Hormonal Control of Adipose Tissue Lipolysis by Phosphorylation/Dephosphorylation of Hormone-Sensitive Lipase
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The quantitatively most important energy substrate in mammals are free fatty acids (FFA), stored as triacylglycerol in the adipocytes. Hormones and the sympathetic nervous system regulate the mobilization of FFA from the adipose tissue, and the rate of this process mainly reflects the hydrolysis of the intracellular triacylglycerols, in the process of adipose tissue lipolysis. Fast-acting lipolytic hormones increase, and insulin inhibits this lipolysis by controlling the activity of the hormone-sensitive lipase (HSL), the rate-limiting enzyme. The lipase catalyzes hydrolysis of the first ester bond of the triacylglycerol substrate, which is the rate-limiting step of fat breakdown, and also the degradation of the 1,2 (2,3)-diacylglycerols to 2-monoacylglycerols. The final hydrolysis of the monoacylglycerols to FFA and glycerol is catalyzed by a separate monoacylglycerol lipase (15).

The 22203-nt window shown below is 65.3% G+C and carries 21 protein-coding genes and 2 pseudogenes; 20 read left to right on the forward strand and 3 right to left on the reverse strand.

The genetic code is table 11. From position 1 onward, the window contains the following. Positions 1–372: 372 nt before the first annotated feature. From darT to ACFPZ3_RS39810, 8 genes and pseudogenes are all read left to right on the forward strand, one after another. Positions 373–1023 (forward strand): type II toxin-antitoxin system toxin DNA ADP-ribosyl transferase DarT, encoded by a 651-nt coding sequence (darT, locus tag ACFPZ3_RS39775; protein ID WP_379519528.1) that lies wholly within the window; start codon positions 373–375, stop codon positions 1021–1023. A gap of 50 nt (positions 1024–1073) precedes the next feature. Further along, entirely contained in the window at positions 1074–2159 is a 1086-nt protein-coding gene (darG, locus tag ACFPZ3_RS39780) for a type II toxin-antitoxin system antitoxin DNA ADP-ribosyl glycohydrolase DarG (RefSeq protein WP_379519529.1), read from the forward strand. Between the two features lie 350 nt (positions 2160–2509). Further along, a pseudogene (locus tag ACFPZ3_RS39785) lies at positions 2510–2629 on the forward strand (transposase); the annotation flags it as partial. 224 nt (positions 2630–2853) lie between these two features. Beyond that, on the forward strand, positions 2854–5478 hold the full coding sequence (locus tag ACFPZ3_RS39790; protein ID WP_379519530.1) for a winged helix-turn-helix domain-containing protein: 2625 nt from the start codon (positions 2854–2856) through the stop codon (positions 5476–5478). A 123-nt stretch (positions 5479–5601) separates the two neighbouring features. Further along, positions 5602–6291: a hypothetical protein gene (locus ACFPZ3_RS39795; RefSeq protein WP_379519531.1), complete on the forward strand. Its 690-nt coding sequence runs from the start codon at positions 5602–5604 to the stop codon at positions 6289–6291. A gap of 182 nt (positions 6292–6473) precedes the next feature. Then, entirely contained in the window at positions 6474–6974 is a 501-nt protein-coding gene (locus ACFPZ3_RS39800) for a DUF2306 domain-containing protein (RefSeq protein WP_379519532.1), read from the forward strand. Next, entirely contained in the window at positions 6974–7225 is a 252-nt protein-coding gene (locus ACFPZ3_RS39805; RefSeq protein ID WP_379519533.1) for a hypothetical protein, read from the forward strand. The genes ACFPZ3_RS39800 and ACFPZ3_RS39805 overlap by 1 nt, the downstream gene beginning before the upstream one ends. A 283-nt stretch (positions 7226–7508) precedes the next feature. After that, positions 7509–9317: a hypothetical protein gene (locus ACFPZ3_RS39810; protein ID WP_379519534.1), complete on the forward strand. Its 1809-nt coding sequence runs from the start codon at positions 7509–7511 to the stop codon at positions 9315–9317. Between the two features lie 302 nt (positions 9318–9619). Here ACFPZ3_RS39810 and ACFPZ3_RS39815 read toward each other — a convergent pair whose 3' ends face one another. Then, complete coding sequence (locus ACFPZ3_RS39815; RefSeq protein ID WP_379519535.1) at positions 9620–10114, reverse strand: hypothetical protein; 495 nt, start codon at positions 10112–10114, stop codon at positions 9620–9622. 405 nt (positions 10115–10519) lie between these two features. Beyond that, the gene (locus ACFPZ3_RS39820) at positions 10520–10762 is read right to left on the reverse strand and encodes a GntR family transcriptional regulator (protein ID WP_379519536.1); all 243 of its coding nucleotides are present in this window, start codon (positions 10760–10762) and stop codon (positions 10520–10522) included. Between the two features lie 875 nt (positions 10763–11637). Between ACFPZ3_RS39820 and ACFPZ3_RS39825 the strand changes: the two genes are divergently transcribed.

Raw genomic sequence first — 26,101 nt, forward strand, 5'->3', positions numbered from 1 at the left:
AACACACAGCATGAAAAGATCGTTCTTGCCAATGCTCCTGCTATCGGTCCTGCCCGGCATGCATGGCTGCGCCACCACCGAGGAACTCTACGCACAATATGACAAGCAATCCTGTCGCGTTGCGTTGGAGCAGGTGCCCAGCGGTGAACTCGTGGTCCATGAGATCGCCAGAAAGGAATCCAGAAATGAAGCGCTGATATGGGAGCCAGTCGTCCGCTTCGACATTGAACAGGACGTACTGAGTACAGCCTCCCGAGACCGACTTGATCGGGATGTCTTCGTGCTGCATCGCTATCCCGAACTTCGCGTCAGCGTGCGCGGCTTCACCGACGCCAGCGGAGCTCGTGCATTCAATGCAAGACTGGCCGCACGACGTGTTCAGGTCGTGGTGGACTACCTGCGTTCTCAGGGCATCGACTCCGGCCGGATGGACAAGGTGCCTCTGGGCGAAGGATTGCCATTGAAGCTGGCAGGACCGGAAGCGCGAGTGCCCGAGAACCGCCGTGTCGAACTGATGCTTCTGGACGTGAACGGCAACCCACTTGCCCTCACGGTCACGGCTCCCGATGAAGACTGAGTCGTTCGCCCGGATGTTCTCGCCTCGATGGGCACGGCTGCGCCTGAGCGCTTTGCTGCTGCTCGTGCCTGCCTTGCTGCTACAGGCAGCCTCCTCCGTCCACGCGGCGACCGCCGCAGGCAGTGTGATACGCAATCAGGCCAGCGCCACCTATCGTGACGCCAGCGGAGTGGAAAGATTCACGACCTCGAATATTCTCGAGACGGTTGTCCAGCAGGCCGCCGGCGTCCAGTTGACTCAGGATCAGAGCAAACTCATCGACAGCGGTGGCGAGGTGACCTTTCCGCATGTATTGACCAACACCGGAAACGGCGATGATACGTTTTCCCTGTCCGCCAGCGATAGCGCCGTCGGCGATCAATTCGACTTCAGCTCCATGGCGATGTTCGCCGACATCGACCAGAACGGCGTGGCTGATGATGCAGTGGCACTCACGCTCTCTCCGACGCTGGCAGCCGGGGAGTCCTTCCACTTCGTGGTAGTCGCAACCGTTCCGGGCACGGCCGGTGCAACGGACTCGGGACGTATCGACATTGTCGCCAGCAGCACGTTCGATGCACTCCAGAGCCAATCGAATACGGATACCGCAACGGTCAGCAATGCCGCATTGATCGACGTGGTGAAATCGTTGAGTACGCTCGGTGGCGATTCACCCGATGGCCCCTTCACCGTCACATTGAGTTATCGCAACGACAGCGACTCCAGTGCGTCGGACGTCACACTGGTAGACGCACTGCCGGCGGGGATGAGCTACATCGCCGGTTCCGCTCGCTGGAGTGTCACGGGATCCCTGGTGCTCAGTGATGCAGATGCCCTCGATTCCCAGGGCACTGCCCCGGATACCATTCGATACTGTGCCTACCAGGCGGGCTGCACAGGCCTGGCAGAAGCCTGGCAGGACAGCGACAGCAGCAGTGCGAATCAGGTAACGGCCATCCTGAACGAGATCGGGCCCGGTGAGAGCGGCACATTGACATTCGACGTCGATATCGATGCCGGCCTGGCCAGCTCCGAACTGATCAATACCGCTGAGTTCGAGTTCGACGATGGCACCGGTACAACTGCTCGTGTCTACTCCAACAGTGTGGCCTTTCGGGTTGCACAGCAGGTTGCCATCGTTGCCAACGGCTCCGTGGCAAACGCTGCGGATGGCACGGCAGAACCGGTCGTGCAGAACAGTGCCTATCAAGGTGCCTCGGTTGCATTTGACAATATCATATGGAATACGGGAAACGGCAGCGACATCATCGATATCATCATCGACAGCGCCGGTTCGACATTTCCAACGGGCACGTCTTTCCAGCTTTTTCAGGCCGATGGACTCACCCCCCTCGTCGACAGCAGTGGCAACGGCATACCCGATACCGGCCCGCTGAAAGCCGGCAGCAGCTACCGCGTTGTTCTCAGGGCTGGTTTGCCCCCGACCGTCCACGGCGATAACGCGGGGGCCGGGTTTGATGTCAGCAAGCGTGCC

KeywordsHormonal Control Reversible Phosphorylation Cholesterol Ester Hydrolase Adipose Tissue Lipolysis Monoacylglycerol Lipase
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